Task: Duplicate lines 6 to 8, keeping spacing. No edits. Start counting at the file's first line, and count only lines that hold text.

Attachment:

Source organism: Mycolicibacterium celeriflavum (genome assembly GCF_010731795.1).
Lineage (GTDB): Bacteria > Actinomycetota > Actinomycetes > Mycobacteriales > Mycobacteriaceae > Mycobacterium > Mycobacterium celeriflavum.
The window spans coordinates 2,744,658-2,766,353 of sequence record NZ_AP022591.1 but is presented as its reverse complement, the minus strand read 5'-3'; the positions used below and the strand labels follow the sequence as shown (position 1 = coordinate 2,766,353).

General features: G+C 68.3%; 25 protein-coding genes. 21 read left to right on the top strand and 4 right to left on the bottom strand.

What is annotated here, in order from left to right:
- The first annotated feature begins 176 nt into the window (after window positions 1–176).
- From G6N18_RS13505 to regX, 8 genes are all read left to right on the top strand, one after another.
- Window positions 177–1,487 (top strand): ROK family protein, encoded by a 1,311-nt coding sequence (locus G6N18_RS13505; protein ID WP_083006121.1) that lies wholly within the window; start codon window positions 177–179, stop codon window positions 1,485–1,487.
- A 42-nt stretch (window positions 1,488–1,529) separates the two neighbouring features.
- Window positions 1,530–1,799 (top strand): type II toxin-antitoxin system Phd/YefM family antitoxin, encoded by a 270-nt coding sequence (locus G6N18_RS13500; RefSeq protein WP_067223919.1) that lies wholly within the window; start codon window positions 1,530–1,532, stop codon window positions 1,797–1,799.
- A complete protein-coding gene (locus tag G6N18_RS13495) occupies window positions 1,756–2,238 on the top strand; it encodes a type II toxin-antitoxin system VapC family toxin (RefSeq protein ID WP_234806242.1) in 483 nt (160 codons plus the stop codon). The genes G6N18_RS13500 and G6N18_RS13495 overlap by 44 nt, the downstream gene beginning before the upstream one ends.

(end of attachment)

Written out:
- The first annotated feature begins 176 nt into the window (after window positions 1–176).
- From G6N18_RS13505 to regX, 8 genes are all read left to right on the top strand, one after another.
- Window positions 177–1,487 (top strand): ROK family protein, encoded by a 1,311-nt coding sequence (locus G6N18_RS13505; protein ID WP_083006121.1) that lies wholly within the window; start codon window positions 177–179, stop codon window positions 1,485–1,487.